loading...

re: Elegant patterns in modern JavaScript: Ice Factory VIEW POST

FULL DISCUSSION
 

Unfortunately Mattias Petter Johansson got composition completely, entirely wrong, and since you learned from him, you got composition wrong too. What he mistook for composition is actually multiple inheritance.

 

I didn't learn about composition or inheritance from MPJ, he just provided a fitting quote about new and this that I incorporated.

Having said that, the thread you linked to makes a valid point; by destructuring the ProductList into the ShoppingCart and subsuming its methods we do, in a way, "inherit" them rather than simply make them a part of our composition. And this does lead to some of the problems we see with inheritance in general (especially, the "fragile base class" problem).

I will update the post and sample code to better reflect this. Thank you for your input.

 

I really like this way of doing things (the Ice Factory Function). Thanks for writing a great article.

There seems to be a fundamental difference between the OOP way of reusing methods and properties from one object by calling them in another (object.method), and the FP way of just passing data from one function to another via arguments.

Does FP have objects with methods and properties? Could the Ice Factory Function be considered a "functionalised" OOP pattern?

I'm trying to understand how these two paradigms can be mixed together in JavaScript. What would the architecture of the application look like?

Also, the idea that an object can have properties seems to me to potentially inhibit composition because there is a tight coupling between object and data (or state).

Varun Vachar demonstrated stateless UI objects being passed state by another object. This loose coupling and the way he did that feels nicer to me than putting the state in the UI object.

Hi Nick.

Thanks for the feedback and the question.

The Ice Factory pattern takes a decidedly OOP view of the world. It just sidesteps some of the drawbacks of inheritance and a lot of the quirkiness around JavaScript's class syntax.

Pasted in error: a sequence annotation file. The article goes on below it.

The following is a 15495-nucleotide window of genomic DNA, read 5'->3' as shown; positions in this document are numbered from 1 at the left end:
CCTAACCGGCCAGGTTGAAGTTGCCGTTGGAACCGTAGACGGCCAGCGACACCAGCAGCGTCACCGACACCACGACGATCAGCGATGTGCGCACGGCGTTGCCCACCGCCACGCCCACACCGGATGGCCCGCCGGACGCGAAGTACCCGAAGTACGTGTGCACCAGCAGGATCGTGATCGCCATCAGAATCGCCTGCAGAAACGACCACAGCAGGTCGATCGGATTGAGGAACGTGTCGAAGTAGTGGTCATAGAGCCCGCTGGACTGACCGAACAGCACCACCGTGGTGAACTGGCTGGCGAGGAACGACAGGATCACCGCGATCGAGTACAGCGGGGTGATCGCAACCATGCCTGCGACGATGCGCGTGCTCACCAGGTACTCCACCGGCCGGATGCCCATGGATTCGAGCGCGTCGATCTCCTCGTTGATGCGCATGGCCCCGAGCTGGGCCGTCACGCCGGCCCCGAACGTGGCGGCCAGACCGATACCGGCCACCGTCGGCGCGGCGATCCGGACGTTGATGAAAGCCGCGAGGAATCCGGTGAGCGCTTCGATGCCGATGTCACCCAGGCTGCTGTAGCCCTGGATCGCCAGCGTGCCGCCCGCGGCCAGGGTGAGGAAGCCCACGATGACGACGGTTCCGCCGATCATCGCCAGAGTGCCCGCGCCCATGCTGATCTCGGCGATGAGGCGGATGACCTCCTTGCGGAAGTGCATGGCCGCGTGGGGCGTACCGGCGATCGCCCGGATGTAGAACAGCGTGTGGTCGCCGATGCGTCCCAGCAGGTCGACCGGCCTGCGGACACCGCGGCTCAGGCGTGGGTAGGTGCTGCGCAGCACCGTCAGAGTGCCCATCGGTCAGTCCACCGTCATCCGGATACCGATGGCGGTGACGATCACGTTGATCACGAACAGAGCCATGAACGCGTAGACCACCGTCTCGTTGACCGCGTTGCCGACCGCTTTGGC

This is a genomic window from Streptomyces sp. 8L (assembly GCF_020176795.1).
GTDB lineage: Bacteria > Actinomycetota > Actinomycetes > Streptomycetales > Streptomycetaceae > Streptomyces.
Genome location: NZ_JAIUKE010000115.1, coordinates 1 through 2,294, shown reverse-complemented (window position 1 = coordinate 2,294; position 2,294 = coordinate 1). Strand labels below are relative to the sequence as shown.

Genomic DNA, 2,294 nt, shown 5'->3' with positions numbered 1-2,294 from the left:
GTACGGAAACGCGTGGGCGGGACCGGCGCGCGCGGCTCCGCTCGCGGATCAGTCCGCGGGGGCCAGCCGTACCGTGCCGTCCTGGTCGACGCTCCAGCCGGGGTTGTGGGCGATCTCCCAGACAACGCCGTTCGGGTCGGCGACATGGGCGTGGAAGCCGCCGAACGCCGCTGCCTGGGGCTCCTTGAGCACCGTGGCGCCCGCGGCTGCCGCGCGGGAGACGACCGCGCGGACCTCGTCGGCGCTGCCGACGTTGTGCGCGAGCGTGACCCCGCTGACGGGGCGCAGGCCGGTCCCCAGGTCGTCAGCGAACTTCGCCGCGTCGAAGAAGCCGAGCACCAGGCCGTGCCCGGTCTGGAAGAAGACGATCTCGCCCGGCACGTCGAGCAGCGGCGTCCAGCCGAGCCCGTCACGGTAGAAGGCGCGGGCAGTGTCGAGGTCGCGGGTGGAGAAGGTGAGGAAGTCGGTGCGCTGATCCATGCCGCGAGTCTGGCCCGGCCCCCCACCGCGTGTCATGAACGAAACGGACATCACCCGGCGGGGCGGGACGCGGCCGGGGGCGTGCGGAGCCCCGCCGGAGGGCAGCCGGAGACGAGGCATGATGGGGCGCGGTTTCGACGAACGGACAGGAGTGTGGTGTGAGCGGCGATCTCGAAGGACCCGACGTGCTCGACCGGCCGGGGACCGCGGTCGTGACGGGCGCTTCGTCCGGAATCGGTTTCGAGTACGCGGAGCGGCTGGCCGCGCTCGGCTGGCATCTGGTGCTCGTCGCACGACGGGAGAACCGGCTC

It's easy to feel like anything that doesn't have the word "class" in it must be something other than OOP, but as Dave Thomas once said:

"Design with Objects, not Classes... It's OO Programming, not CO [Class-Oriented] Programming".

Having said that, FP is great. There is a lot we can learn from FP, and JavaScript is a fascinating language in that it gives us both Objects and Functions as "first class" citizens of the language, so we can take advantage of both paradigms and match the approach to the problem we are trying to solve.

In FP, we separate the data from the code that transforms the data. In our shopping cart example, the data is a list of items and the transformations include adding and removing items from the list.

An FP-style shopping cart could look something like this:

// shopping-cart-fp.js

import freezeMap from './utils/freeze-map.js';

export function addProductToCart(product, cart) {
    const newItem = Object.assign({}, product);
    newItem.qty = newItem.qty || 1;

    if (cart.has(newItem.id)) {
        newItem.qty = cart.get(newItem.id).qty + 1;
    }

    const newCart = new Map(cart);
    newCart.set(newItem.id, newItem);

    return freezeMap(newCart);
}

export function removeProductFromCart(productId, cart) {
    const newCart = new Map(cart);

    if (newCart.has(productId)) {
        const product = Object.assign({}, newCart.get(productId));

        if (product.qty < 2) {
            newCart.delete(productId);
        } else {
            --product.qty;
            newCart.set(productId, product);
        }
    }
    return freezeMap(newCart);
}

I'm using a Map here – which can't be frozen – so we need a little utility function to freeze it to ensures that no one messes with our cart data. Like so:

// freeze-map.js
export default function freezeMap(map) {
    map.set = map.clear = map.delete = () => {
        throw new Error('Attempted to change a frozen Map object.');
    };

    return map
}

Hope that's helpful.

Regards,
Bill

Code of Conduct Report abuse